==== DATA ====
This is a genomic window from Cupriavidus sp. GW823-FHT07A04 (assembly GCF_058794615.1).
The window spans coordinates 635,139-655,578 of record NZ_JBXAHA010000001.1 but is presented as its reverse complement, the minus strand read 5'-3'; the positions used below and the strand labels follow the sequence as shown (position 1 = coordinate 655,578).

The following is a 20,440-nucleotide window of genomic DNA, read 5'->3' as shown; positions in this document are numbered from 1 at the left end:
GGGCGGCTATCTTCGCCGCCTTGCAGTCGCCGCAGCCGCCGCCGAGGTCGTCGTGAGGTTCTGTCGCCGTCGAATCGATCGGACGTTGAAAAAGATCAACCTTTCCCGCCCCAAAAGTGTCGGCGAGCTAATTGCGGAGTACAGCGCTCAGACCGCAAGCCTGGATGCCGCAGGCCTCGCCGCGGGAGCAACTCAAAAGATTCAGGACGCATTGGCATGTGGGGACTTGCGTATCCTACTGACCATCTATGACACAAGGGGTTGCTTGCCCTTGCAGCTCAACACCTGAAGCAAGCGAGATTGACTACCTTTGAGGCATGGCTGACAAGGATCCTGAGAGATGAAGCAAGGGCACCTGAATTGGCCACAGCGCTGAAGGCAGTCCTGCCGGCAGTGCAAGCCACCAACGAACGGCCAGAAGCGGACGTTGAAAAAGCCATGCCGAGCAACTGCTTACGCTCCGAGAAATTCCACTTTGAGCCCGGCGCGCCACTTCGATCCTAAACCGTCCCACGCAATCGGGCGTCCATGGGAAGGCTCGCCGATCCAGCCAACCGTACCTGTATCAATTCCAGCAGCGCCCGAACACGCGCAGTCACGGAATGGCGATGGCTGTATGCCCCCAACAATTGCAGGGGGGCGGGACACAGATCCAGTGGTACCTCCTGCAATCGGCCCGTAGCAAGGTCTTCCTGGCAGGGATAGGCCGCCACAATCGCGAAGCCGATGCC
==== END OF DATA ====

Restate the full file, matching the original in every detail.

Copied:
This is a genomic window from Cupriavidus sp. GW823-FHT07A04 (assembly GCF_058794615.1).
The window spans coordinates 635,139-655,578 of record NZ_JBXAHA010000001.1 but is presented as its reverse complement, the minus strand read 5'-3'; the positions used below and the strand labels follow the sequence as shown (position 1 = coordinate 655,578).

The following is a 20,440-nucleotide window of genomic DNA, read 5'->3' as shown; positions in this document are numbered from 1 at the left end:
GGGCGGCTATCTTCGCCGCCTTGCAGTCGCCGCAGCCGCCGCCGAGGTCGTCGTGAGGTTCTGTCGCCGTCGAATCGATCGGACGTTGAAAAAGATCAACCTTTCCCGCCCCAAAAGTGTCGGCGAGCTAATTGCGGAGTACAGCGCTCAGACCGCAAGCCTGGATGCCGCAGGCCTCGCCGCGGGAGCAACTCAAAAGATTCAGGACGCATTGGCATGTGGGGACTTGCGTATCCTACTGACCATCTATGACACAAGGGGTTGCTTGCCCTTGCAGCTCAACACCTGAAGCAAGCGAGATTGACTACCTTTGAGGCATGGCTGACAAGGATCCTGAGAGATGAAGCAAGGGCACCTGAATTGGCCACAGCGCTGAAGGCAGTCCTGCCGGCAGTGCAAGCCACCAACGAACGGCCAGAAGCGGACGTTGAAAAAGCCATGCCGAGCAACTGCTTACGCTCCGAGAAATTCCACTTTGAGCCCGGCGCGCCACTTCGATCCTAAACCGTCCCACGCAATCGGGCGTCCATGGGAAGGCTCGCCGATCCAGCCAACCGTACCTGTATCAATTCCAGCAGCGCCCGAACACGCGCAGTCACGGAATGGCGATGGCTGTATGCCCCCAACAATTGCAGGGGGGCGGGACACAGATCCAGTGGTACCTCCTGCAATCGGCCCGTAGCAAGGTCTTCCTGGCAGGGATAGGCCGCCACAATCGCGAAGCCGATGCC